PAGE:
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July 25, 2003

More Elsewhere

Friedrich --

* Tyler Green at Modern Art Notes (here) points out that the first-rate (and largely jargon-free) British art magazine Modern Painters has a revamped website here. They don't give much away for free, that's for sure. But there's enough on display so surfers can do a little taste-testing.

* Readers perplexed (as I often am) by the way the words "liberal" and "conservative" get used in America might find this passage from Jonah Goldberg's current column (here) helpful:

In America it's true that conservatives want to defend traditional arrangements but our traditional arrangements are defined by classically liberal institutions. This is why Hayek admired American conservatives even though he distrusted European ones because American conservatives are determined to defend the institutions which keep us free. American liberals are determined to protect the "advances" they believe keep us "progressive."

* A new blog-discovery for me, Gerard Van der Leun's American Digest (here) has a freewheeling, recess-time quality that I find hard to resist. Long on brains, information and ideas, too. For fun displays of blogging fireworks, try this posting on the anti-war poets (here), or this one on what Gerard amusingly calls "media-induced ADD" (here)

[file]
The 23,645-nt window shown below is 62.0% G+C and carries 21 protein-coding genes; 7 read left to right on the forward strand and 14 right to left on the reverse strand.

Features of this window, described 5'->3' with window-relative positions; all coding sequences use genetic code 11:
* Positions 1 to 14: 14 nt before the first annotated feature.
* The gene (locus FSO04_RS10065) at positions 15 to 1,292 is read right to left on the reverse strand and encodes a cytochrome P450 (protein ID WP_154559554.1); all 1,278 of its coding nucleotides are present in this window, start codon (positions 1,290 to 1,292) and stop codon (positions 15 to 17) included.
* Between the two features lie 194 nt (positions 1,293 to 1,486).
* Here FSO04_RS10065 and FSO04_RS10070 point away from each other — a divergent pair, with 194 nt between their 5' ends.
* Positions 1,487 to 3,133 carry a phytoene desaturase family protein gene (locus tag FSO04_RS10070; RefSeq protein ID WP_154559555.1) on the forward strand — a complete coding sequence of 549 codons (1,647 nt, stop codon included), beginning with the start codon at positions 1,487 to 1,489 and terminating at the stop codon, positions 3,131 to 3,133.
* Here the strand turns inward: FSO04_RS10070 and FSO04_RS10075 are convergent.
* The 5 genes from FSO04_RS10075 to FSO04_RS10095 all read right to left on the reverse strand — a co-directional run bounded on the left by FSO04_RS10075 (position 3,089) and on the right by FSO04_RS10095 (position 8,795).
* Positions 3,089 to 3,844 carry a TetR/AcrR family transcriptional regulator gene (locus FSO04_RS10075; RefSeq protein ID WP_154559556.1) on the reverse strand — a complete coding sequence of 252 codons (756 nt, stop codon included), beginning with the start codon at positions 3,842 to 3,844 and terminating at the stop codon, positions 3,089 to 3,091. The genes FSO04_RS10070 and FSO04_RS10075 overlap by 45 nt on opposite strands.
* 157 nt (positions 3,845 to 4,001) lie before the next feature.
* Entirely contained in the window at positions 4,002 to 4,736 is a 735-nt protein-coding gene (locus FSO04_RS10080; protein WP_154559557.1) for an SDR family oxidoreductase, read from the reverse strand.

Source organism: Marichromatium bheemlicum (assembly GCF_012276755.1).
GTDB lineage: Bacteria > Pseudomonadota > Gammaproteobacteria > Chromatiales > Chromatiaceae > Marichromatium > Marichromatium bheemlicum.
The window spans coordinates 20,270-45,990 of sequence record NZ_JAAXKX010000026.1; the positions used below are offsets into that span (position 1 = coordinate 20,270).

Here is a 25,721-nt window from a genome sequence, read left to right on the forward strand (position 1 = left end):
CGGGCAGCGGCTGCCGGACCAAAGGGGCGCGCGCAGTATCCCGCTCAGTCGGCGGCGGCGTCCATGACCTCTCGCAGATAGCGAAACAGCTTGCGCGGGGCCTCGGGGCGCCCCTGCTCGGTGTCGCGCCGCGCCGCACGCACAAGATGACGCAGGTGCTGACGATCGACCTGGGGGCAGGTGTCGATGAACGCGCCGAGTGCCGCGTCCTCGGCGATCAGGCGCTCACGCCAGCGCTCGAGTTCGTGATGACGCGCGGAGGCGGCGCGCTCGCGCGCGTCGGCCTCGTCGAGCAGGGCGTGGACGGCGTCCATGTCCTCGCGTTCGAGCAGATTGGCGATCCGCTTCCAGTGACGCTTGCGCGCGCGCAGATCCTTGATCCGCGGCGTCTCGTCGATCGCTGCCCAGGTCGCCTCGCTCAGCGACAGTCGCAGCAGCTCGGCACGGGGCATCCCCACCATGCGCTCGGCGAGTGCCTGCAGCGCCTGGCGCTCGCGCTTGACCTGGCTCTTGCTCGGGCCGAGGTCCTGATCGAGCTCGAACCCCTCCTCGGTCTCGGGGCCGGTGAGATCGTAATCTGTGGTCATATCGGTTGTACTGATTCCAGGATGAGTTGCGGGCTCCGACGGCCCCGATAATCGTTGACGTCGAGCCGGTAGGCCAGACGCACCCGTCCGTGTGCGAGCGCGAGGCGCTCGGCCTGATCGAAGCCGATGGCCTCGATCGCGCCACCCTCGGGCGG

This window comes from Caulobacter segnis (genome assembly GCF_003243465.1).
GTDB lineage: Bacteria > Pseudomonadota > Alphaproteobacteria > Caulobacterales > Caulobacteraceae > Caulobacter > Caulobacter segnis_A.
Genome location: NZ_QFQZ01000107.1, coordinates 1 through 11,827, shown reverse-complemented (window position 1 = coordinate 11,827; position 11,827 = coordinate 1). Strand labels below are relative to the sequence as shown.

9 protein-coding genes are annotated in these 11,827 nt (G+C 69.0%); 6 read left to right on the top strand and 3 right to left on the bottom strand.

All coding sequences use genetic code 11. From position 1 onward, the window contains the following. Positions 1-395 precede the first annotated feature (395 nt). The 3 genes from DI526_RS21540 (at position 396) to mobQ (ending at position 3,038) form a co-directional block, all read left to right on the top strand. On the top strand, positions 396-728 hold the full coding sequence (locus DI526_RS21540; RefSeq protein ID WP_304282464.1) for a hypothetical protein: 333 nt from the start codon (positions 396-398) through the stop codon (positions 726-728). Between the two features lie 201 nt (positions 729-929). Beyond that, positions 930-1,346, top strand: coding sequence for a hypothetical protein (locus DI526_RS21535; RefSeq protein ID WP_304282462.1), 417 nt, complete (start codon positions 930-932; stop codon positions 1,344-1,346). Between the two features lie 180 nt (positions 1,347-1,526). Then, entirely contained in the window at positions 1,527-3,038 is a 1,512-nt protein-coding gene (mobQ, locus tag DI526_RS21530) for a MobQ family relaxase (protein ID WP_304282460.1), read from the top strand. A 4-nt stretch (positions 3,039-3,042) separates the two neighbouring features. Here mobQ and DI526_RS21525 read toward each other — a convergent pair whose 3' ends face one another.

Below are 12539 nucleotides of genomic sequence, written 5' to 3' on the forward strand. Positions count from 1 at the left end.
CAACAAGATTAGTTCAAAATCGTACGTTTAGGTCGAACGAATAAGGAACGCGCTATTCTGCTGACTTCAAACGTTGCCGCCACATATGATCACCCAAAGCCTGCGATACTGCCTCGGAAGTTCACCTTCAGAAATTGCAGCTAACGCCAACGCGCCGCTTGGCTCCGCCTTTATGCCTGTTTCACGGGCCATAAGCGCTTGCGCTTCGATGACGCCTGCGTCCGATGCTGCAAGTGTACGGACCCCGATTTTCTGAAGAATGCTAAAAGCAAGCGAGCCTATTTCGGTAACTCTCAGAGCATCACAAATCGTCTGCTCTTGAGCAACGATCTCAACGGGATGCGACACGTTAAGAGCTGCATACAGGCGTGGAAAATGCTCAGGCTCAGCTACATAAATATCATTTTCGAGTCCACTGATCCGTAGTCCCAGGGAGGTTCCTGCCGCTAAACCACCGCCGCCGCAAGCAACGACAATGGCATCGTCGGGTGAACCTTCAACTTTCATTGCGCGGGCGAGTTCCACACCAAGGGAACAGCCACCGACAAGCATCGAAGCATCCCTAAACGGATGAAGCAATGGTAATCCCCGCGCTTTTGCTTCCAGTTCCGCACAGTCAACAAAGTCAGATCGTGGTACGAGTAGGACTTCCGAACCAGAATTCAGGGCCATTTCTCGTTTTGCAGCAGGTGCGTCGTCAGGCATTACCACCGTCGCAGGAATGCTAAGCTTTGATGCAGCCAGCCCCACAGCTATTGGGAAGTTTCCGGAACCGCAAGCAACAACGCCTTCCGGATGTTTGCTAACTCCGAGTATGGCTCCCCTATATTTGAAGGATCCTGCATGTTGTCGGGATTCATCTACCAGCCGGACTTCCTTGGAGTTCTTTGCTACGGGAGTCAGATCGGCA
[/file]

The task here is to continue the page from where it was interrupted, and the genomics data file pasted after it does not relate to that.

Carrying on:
* In his Home Video column for the NYTimes (here), Peter Nichols includes some useful reminders about how important the DVD/videocassette markets are for moviemakers. In the first half of the year, video revenue was up 16% even while box office receipts were down by 4 percent. "Movies routinely make more money (sometimes twice as much) on video than in theaters," Nichols writes.



posted by Michael at July 25, 2003


I can't get to the Jonah Goldberg column you mention; the link seems to have expired, or something. What I did find was a guest column by David Dieteman who claims that Hayek himself sailed under a different flag:

In "Why I am Not a Conservative," the postscript to The Constitution of Liberty, Hayek characterizes conservatism as the "habitual resistance to change," and liberalism as the view which cherishes individual liberty (p. 397). Hayek calls his version of liberalism Whiggism "the name for the only set of ideals that has consistently opposed all arbitrary power"

Somehow, I'm not so sure that this is going to catch on, but I'll keep it in mind.

Posted by: Friedrich von Blowhard on July 27, 2003 3:01 AM

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